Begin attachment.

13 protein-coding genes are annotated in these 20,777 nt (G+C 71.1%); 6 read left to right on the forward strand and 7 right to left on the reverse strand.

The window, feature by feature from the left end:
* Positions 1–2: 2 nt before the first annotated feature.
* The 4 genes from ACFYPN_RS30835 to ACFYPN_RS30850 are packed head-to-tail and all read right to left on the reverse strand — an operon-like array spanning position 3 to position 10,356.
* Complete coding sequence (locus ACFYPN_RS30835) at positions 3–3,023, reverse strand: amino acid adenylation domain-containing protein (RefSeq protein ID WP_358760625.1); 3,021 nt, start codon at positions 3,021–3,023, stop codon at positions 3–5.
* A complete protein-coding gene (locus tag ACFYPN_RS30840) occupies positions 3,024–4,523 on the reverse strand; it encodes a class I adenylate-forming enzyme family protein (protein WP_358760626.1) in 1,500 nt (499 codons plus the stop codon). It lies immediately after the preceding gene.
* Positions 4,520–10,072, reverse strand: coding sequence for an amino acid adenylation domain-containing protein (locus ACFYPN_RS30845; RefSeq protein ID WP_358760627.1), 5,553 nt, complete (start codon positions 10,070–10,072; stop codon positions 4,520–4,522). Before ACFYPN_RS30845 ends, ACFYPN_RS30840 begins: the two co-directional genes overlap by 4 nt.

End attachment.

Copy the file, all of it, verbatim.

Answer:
13 protein-coding genes are annotated in these 20,777 nt (G+C 71.1%); 6 read left to right on the forward strand and 7 right to left on the reverse strand.

The window, feature by feature from the left end:
* Positions 1–2: 2 nt before the first annotated feature.
* The 4 genes from ACFYPN_RS30835 to ACFYPN_RS30850 are packed head-to-tail and all read right to left on the reverse strand — an operon-like array spanning position 3 to position 10,356.
* Complete coding sequence (locus ACFYPN_RS30835) at positions 3–3,023, reverse strand: amino acid adenylation domain-containing protein (RefSeq protein ID WP_358760625.1); 3,021 nt, start codon at positions 3,021–3,023, stop codon at positions 3–5.
* A complete protein-coding gene (locus tag ACFYPN_RS30840) occupies positions 3,024–4,523 on the reverse strand; it encodes a class I adenylate-forming enzyme family protein (protein WP_358760626.1) in 1,500 nt (499 codons plus the stop codon). It lies immediately after the preceding gene.
* Positions 4,520–10,072, reverse strand: coding sequence for an amino acid adenylation domain-containing protein (locus ACFYPN_RS30845; RefSeq protein ID WP_358760627.1), 5,553 nt, complete (start codon positions 10,070–10,072; stop codon positions 4,520–4,522). Before ACFYPN_RS30845 ends, ACFYPN_RS30840 begins: the two co-directional genes overlap by 4 nt.